Police brutality, police misconduct, excessive force, shootings, false arrests, and police corruption are all front-and-center issues, making headline news and putting the spotlight on police departments throughout the country including the New York police department. In 2021, for example, 65 NYPD officers faced misconduct charges stemming from alleged actions taken during the Black Lives Matter protests in 2020. More than five dozen police officers identified by the Civilian Complaint Review Board (CCRB) faced charges of abuse of authority, excessive use of force, making untruthful statements and using offensive language.
Police Misconduct Cases, Excessive Force Cases
Examples of police brutality cases NYC, excessive force, and other serious crimes include the following:
Last summer a 29-year-old black man in New York was tasered by a police officer as he was making his way onto the subway station. The arresting officer involved claimed that while the man paid for his fare, he helped another rider avoid paying for the trip. He was met with a huge display of force and shot with a stun gun. The man was charged with resisting arrest, obstructing governmental administration and menacing, as well as second-degree harassment of the officers, but not fare evasion.
In 2019, ex-convict Allan Feliz was shot dead by cops on Oct. 17 in the Bronx during a traffic stop over seat belts. Feliz’s family brought a $350 million potential class action lawsuit against the city and the NYPD for an alleged pattern of racial profiling and excessive use of force. New York state Attorney General Letitia James did not file charges against the NYPD sergeant for fatally shooting Feliz.
“I Can’t Breathe”
The Staten Island case of Eric Garner who died from a chokehold by a police officer in 2014 riveted the nation. Officers pinned Garner to the ground, as he repeatedly told them, “I can’t breathe.” He eventually lost consciousness. An hour later, he was pronounced dead at a hospital, and the medical examiner ruled his death a homicide by suffocation. Footage of the criminal act went viral.
When New York State repealed its ban on publicizing police disciplinary records, it was revealed that one of the New York city police officers, Daniel Pantaleo, had been investigated for misconduct seven times in the five years before Garner’s death. Police officer Pantaleo was eventually fired from the force. Former Police Commissioner James P. O’Neill’s decision to dismiss the officer, Daniel Pantaleo, came five years after Garner’s death. A grand jury, however, declined to indict NYPD officer Pantelo over the chokehold and death of Garner.
Garner’s family sued New York City for wrongful death and settled for $5.9 million in 2015. In 2021, the family accused city officials, including then Mayor de Blasio and former police commissioners, of neglecting to fully investigate their son’s fatal 2014 arrest, which prompted a judicial inquiry. The intent of the suit is to put police brutality in the public domain.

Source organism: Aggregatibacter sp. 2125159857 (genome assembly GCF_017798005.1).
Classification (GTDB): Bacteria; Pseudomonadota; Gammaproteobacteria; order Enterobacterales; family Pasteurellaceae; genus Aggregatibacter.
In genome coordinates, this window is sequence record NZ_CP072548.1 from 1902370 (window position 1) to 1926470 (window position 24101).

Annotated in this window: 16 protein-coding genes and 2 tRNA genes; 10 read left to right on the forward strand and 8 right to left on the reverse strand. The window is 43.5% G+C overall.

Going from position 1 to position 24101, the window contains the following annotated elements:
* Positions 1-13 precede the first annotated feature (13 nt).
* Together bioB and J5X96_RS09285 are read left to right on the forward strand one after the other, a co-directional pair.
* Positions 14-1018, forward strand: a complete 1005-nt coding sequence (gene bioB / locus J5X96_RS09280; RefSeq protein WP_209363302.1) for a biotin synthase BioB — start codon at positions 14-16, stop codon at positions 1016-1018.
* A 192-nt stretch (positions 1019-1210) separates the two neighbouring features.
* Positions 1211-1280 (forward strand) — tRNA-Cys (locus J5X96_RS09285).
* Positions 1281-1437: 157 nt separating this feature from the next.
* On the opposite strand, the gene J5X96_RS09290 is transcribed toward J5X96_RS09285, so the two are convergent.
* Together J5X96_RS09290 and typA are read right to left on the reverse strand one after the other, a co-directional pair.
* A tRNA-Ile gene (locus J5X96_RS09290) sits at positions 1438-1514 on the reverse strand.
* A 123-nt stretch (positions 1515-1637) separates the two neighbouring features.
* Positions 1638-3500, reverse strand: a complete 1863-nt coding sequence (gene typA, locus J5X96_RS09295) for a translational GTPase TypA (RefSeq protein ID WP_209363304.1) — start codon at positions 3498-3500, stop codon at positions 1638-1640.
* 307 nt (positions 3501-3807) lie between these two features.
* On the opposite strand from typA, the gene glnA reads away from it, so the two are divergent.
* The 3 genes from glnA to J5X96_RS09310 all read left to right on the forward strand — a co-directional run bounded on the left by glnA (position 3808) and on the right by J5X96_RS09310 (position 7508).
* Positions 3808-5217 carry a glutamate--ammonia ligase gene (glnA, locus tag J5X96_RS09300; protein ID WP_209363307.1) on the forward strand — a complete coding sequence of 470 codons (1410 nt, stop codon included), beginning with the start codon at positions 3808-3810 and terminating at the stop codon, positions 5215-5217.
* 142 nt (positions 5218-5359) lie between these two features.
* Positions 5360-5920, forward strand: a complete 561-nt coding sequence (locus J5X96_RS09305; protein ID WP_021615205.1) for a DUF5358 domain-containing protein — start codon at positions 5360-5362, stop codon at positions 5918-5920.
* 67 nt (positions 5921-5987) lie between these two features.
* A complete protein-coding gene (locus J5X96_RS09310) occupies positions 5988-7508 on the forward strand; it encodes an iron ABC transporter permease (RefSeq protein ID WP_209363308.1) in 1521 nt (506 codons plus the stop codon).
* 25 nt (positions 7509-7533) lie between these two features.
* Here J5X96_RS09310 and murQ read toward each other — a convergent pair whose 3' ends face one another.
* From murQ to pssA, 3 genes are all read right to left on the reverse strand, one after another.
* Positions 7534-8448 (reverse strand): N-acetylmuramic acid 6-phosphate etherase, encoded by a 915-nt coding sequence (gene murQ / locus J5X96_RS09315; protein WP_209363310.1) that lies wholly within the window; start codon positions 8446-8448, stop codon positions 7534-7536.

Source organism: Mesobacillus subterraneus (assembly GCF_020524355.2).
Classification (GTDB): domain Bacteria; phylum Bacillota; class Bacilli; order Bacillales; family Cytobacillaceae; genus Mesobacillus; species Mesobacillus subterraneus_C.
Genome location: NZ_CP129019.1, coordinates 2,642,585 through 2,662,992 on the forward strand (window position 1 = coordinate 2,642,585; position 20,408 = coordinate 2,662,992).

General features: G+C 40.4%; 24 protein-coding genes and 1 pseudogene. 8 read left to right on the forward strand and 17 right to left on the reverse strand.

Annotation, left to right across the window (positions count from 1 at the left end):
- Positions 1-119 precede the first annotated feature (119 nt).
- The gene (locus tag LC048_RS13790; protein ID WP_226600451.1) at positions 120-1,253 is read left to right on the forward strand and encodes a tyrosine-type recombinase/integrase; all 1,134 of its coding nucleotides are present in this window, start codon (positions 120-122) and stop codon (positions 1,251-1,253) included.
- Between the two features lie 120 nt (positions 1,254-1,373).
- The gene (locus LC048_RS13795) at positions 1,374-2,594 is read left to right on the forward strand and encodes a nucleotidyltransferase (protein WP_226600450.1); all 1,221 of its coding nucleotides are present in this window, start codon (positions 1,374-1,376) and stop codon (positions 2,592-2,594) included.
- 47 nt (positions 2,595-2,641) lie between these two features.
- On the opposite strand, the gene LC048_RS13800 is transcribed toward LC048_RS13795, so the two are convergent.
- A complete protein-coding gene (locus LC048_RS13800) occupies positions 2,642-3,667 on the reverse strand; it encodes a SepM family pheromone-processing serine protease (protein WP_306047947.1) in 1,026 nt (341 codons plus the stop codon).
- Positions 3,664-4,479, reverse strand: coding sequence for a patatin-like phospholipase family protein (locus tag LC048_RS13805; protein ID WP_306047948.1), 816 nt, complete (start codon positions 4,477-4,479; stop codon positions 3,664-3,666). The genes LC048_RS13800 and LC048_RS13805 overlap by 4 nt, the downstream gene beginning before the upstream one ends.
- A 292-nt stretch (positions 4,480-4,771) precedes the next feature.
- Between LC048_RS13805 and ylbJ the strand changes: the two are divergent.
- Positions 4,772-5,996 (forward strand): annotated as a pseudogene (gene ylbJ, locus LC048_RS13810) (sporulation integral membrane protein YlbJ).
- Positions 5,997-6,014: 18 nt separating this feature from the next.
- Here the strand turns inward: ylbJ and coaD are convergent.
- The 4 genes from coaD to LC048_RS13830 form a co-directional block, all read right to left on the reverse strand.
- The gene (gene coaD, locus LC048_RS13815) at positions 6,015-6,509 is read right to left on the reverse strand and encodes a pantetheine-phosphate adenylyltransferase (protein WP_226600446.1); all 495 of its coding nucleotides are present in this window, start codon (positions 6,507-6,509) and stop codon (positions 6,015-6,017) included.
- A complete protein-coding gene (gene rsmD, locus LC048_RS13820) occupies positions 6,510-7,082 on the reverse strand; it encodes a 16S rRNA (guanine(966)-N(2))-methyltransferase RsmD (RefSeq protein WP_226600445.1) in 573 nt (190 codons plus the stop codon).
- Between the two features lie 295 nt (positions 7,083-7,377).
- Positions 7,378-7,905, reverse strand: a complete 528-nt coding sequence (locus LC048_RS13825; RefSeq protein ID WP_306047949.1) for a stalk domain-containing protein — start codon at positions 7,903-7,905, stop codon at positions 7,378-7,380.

In the George Floyd case, in which there were officers arrested, Derek Chauvin was found guilty of second-degree murder. In a federal trial, civil rights attorneys successfully proved that the three officers who were with Chauvin when he held his knee on Floyd were guilty of violating the victim’s constitutional rights.
Police Assault Complaints
Police sexual assault is also an issue. Unfortunately, police perpetrators often are not held accountable. A hearing at the CCRB took place last year to listen to public comments on proposed rules that would give the board power to probe complaints ranging from verbal harassment to rape by NYPD officers. The proposed new rules come three years after the board attempted to police NYPD sexual misconduct for the first time, only to be thwarted by a lawsuit filed by police unions.
Since the CCRB began tracking sexual misconduct complaints in 2016, it fielded some 217 accusations as of May 2020. According to CCRB data, about 37% of those claims were for verbal sexual harassment, 25% for sexual humiliation, and 23% for a sexual proposition. More serious allegations of assault have been referred to local district attorneys and the NYPD Internal Affairs Bureau. Between February 2018 and May 2020 alone, the CCRB made 158 referrals. Of them, 19 went to Bronx DA Darcel Clark; 23 to Brooklyn District Attorney Eric Gonzalez; 15 to Manhattan DA Cy Vance; eight to the Queens DA, currently Melinda Katz; and three to Staten Island DA Michael McMahon, according to the CCRB. (Source: The City)
Law Firm Helps Victims
New York City lawyers Ronemus & Vilensky assist victims in police brutality, misconduct, false arrest and other police-related incidents. Civil rights attorney Robert Vilensky, in fact, is representing Allan Feliz’s family in the case against the city and the NYPD. We provide free consultation and are experienced and successful in achieving justice, settlement payouts and monetary awards for damages.